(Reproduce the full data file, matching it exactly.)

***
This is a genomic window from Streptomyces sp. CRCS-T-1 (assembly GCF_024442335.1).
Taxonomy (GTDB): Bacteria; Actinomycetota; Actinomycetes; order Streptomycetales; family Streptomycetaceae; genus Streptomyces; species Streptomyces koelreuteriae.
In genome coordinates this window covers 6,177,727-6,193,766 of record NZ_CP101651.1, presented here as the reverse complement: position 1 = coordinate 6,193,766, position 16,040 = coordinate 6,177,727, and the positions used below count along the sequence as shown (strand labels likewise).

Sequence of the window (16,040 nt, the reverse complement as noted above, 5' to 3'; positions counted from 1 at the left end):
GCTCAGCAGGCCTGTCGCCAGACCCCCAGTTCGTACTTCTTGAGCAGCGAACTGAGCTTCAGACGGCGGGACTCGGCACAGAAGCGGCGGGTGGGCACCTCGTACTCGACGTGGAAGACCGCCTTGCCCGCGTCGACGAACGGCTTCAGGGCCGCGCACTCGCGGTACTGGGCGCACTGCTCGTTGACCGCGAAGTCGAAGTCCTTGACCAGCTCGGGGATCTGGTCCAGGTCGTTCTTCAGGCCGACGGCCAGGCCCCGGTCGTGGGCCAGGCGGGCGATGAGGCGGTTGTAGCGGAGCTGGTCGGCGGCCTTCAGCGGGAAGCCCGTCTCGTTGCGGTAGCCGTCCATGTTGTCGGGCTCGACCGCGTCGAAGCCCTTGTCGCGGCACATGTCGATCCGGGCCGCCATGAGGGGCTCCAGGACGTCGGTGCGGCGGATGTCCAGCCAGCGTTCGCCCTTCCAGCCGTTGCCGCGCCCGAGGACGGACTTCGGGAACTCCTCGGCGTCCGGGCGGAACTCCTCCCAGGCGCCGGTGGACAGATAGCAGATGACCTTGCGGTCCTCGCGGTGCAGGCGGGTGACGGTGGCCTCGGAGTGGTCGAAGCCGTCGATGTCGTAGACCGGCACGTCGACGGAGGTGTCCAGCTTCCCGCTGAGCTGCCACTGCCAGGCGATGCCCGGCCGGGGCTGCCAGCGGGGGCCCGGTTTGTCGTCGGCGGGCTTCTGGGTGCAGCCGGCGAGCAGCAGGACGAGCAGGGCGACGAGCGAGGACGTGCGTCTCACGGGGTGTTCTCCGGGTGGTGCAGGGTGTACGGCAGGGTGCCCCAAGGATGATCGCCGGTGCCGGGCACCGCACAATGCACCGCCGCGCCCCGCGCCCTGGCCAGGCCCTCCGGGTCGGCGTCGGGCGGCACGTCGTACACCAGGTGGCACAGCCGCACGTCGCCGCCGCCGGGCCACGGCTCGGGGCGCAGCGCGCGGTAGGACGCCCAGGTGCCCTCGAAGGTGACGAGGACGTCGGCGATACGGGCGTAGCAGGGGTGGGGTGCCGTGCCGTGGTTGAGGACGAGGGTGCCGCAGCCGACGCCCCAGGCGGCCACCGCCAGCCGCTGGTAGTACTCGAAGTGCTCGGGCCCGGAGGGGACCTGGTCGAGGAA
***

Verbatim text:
This is a genomic window from Streptomyces sp. CRCS-T-1 (assembly GCF_024442335.1).
Taxonomy (GTDB): Bacteria; Actinomycetota; Actinomycetes; order Streptomycetales; family Streptomycetaceae; genus Streptomyces; species Streptomyces koelreuteriae.
In genome coordinates this window covers 6,177,727-6,193,766 of record NZ_CP101651.1, presented here as the reverse complement: position 1 = coordinate 6,193,766, position 16,040 = coordinate 6,177,727, and the positions used below count along the sequence as shown (strand labels likewise).

Sequence of the window (16,040 nt, the reverse complement as noted above, 5' to 3'; positions counted from 1 at the left end):
GCTCAGCAGGCCTGTCGCCAGACCCCCAGTTCGTACTTCTTGAGCAGCGAACTGAGCTTCAGACGGCGGGACTCGGCACAGAAGCGGCGGGTGGGCACCTCGTACTCGACGTGGAAGACCGCCTTGCCCGCGTCGACGAACGGCTTCAGGGCCGCGCACTCGCGGTACTGGGCGCACTGCTCGTTGACCGCGAAGTCGAAGTCCTTGACCAGCTCGGGGATCTGGTCCAGGTCGTTCTTCAGGCCGACGGCCAGGCCCCGGTCGTGGGCCAGGCGGGCGATGAGGCGGTTGTAGCGGAGCTGGTCGGCGGCCTTCAGCGGGAAGCCCGTCTCGTTGCGGTAGCCGTCCATGTTGTCGGGCTCGACCGCGTCGAAGCCCTTGTCGCGGCACATGTCGATCCGGGCCGCCATGAGGGGCTCCAGGACGTCGGTGCGGCGGATGTCCAGCCAGCGTTCGCCCTTCCAGCCGTTGCCGCGCCCGAGGACGGACTTCGGGAACTCCTCGGCGTCCGGGCGGAACTCCTCCCAGGCGCCGGTGGACAGATAGCAGATGACCTTGCGGTCCTCGCGGTGCAGGCGGGTGACGGTGGCCTCGGAGTGGTCGAAGCCGTCGATGTCGTAGACCGGCACGTCGACGGAGGTGTCCAGCTTCCCGCTGAGCTGCCACTGCCAGGCGATGCCCGGCCGGGGCTGCCAGCGGGGGCCCGGTTTGTCGTCGGCGGGCTTCTGGGTGCAGCCGGCGAGCAGCAGGACGAGCAGGGCGACGAGCGAGGACGTGCGTCTCACGGGGTGTTCTCCGGGTGGTGCAGGGTGTACGGCAGGGTGCCCCAAGGATGATCGCCGGTGCCGGGCACCGCACAATGCACCGCCGCGCCCCGCGCCCTGGCCAGGCCCTCCGGGTCGGCGTCGGGCGGCACGTCGTACACCAGGTGGCACAGCCGCACGTCGCCGCCGCCGGGCCACGGCTCGGGGCGCAGCGCGCGGTAGGACGCCCAGGTGCCCTCGAAGGTGACGAGGACGTCGGCGATACGGGCGTAGCAGGGGTGGGGTGCCGTGCCGTGGTTGAGGACGAGGGTGCCGCAGCCGACGCCCCAGGCGGCCACCGCCAGCCGCTGGTAGTACTCGAAGTGCTCGGGCCCGGAGGGGACCTGGTCGAGGAA